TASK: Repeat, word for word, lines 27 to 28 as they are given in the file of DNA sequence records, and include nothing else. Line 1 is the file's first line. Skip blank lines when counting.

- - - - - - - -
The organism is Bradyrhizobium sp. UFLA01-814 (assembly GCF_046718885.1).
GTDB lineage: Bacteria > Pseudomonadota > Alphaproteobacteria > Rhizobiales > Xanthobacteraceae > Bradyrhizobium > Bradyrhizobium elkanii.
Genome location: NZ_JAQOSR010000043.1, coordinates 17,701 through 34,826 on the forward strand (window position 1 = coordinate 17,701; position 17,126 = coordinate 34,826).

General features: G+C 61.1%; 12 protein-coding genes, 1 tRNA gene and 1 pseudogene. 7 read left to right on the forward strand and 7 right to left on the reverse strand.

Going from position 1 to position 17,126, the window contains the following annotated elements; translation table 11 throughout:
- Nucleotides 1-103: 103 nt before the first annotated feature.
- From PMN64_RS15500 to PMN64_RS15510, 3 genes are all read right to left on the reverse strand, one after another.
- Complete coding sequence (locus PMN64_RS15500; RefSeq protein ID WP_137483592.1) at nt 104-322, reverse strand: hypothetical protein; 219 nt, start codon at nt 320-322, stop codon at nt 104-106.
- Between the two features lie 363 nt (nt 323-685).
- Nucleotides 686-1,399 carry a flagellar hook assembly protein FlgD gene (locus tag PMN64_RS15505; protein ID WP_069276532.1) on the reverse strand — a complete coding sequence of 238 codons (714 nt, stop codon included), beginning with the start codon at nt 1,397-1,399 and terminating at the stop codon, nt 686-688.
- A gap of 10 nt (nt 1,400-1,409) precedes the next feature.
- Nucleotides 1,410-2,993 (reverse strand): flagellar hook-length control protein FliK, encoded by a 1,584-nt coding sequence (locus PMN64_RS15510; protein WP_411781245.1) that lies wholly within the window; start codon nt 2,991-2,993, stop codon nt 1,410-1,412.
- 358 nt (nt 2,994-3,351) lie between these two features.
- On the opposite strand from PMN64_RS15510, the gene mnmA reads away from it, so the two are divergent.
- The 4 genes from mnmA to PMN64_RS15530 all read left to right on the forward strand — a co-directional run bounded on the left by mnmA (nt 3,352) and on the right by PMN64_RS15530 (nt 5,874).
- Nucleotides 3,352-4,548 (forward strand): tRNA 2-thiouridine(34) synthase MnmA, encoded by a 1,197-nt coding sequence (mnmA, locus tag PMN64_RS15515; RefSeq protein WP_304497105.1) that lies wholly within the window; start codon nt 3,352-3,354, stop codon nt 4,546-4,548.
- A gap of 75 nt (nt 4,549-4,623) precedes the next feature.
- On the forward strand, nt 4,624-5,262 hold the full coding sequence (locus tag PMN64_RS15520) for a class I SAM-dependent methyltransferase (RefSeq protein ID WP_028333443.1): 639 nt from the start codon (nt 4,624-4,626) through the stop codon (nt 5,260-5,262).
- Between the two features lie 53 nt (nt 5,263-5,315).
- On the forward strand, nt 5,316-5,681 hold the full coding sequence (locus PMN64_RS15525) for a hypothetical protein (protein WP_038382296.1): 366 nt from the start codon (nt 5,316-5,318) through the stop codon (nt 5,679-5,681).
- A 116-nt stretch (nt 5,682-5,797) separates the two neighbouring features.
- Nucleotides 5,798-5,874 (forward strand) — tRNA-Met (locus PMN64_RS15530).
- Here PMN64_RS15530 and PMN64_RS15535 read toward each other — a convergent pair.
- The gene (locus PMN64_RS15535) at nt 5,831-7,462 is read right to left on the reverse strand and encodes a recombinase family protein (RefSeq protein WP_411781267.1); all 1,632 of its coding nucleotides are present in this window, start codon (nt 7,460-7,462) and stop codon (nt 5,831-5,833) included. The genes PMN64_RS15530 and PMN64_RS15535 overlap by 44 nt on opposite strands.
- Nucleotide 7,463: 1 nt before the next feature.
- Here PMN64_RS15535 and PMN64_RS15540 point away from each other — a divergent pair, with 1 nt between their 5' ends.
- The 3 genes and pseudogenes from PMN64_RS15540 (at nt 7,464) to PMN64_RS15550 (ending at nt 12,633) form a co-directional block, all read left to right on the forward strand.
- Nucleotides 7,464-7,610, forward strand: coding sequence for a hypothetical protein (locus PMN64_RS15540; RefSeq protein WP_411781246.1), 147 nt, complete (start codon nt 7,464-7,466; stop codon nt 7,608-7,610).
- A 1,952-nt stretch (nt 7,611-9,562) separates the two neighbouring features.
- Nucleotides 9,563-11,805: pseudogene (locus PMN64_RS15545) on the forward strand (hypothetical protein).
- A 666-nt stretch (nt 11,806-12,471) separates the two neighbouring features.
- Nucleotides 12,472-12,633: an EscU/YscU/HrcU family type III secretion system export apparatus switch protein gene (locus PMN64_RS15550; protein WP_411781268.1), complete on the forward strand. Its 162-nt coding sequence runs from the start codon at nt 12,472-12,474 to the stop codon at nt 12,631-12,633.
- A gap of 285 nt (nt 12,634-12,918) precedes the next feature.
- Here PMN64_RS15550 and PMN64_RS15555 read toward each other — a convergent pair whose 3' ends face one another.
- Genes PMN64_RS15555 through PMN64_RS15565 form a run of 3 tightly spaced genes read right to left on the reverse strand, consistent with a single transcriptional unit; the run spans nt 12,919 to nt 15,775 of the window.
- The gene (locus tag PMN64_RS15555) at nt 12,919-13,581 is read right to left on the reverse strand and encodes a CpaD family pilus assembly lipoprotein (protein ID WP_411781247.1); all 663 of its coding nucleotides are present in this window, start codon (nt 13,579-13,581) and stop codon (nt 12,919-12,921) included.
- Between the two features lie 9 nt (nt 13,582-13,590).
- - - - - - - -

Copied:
- The 3 genes and pseudogenes from PMN64_RS15540 (at nt 7,464) to PMN64_RS15550 (ending at nt 12,633) form a co-directional block, all read left to right on the forward strand.
- Nucleotides 7,464-7,610, forward strand: coding sequence for a hypothetical protein (locus PMN64_RS15540; RefSeq protein WP_411781246.1), 147 nt, complete (start codon nt 7,464-7,466; stop codon nt 7,608-7,610).